The Berlin Philharmonic opened a much anticipated new season in the Digital Concert Hall with an impressive and spirited live performance of Mahler's Symphony No. 7, and hearing a live transmission of this event in the path of a hurricane changes the way one hears the music.
There is controversy as to how to hear the finale of this symphony, and in the program notes attached to the concert website Harald Hodeige summarized the history of a seemingly simple question: is the finale joyous music, or is it a parody of joy?
Like anyone else on the East Coast of the USA, I heard this concert in the path of hurricane Irene. Today it is sunny but tomorrow...We are all feeling rushed and distracted. We feel like the finale of Mahler 7.
The restlessness in this music has never been so apparent to me. Today it sounded like a series of grand celebrations all compressed and rushed with one eye on the window looking south. Maybe the joy/parody model is the wrong framework with which to approach this finale. Maybe instead, like so much of this symphony, it speaks with suppressed anxiety...a sense of the ominous just around the corner.
In this performance, led by Simon Rattle, the finale seemed cut from the same cloth as the four movements that preceded it, and the flow of events seemed not to stop between movements but to continue unabated from where they had left off.
Rattle also shaped the flow of energy within movements with great care. In the development of the first movement, often the place of greatest ferocity in a symphony, Mahler instead scored a dreamscape of colorful sound, framed by marches. Rattle led a series of panoramic textures into a climatic and rich presentation of simultaneous ideas...then sudden silence. Silence in the Berlin Philharmonic can have the edges of an articulated sound.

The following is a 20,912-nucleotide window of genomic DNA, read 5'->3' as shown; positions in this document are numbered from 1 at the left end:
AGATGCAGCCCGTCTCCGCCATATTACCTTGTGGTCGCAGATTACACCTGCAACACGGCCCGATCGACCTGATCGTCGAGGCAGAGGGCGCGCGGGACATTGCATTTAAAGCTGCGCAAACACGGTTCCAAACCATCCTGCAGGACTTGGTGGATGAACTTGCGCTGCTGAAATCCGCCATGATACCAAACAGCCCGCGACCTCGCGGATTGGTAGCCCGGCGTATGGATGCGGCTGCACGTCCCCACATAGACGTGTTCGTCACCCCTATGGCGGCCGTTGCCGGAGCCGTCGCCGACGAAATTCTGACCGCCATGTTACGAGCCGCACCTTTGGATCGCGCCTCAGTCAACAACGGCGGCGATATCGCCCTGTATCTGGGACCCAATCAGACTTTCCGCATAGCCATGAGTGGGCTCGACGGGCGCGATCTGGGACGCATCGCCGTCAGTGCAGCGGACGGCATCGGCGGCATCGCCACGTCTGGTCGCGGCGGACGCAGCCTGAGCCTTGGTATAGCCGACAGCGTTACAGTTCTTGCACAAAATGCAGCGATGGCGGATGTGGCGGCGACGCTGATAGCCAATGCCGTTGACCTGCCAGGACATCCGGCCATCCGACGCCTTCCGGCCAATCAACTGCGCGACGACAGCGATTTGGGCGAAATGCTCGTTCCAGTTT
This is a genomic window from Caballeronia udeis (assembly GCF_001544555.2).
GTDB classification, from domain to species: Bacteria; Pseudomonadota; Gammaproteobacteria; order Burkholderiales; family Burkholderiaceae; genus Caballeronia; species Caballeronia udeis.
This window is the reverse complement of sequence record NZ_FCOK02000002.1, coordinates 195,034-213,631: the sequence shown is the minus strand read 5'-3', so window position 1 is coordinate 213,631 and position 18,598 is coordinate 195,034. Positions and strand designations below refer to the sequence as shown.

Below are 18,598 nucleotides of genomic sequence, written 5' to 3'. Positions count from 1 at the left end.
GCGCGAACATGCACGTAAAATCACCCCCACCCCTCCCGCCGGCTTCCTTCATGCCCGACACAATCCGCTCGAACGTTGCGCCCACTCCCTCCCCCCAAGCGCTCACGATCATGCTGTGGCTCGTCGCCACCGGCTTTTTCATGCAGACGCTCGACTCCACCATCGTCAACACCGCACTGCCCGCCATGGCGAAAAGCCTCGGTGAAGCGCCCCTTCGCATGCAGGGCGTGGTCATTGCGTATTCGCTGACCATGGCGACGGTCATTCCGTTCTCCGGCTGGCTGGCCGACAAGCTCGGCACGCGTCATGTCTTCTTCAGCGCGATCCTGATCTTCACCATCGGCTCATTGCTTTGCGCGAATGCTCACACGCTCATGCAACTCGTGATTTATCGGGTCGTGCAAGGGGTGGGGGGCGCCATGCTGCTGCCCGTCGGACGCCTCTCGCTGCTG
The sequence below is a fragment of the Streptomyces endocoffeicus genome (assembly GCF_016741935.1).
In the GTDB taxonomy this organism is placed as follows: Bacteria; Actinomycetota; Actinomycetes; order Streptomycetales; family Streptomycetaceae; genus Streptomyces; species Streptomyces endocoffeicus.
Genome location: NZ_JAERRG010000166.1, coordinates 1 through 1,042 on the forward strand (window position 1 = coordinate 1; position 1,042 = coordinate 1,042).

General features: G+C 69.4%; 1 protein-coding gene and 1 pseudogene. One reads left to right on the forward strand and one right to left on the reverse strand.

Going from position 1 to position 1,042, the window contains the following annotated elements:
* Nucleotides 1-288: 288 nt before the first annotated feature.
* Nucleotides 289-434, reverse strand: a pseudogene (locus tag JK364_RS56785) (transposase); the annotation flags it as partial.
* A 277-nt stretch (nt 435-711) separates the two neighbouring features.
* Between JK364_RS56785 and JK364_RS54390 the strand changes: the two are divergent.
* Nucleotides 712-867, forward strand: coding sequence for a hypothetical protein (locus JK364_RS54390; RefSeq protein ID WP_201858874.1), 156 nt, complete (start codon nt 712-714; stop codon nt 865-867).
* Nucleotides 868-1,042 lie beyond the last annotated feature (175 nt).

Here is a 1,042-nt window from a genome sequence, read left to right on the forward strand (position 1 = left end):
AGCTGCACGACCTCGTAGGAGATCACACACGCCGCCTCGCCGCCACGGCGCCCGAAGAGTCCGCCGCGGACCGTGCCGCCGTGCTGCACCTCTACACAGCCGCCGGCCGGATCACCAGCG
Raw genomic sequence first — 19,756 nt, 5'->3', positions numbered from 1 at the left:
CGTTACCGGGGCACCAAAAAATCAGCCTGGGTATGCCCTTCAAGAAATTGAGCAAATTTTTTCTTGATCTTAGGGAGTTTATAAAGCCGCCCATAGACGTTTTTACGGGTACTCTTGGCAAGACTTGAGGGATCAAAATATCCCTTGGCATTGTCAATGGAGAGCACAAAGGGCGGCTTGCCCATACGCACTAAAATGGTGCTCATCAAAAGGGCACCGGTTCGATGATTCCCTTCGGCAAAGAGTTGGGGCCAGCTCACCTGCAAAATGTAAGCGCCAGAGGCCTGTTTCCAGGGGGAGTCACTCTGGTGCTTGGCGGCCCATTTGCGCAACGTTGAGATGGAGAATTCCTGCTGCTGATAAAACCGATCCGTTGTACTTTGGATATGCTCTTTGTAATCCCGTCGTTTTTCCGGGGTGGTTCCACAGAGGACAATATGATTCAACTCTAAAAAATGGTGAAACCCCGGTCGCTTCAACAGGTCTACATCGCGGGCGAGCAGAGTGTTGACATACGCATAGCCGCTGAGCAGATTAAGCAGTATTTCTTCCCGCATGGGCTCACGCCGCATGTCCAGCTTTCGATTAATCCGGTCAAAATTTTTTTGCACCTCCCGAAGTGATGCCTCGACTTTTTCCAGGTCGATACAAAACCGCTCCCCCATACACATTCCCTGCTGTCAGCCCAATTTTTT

This opening movement is centered in brass, and the rich sectional horn sound was fabulous throughout but particularly during the recapitulation, and the entire brass section drew the coda to a memorable closing.
...And then it was night.
The three central movements of this symphony group together to explore sounds of the night: two Nachtmusik movement built around a central scherzo marked "Schattenhaft (shadowy)."
The section cellos produced an expressive sound during the first Nachtmusik when that Schubertian dance music broke forth in A-flat major, and the midnight tango, first articulated by oboes, and later cellos in thirds was magical. The syncopations and broken grinding of the scherzo were given with a sense of distortion and humor. Rattle took a quick tempo during the second Nachtmusik which made it seem a culmination of the set of three dark moods.
Mahler's seventh symphony has sometimes been called "The Song of the Night." Heard as such the finale stands apart as contradiction or parody. Is the seventh instead a Song of the Ominous?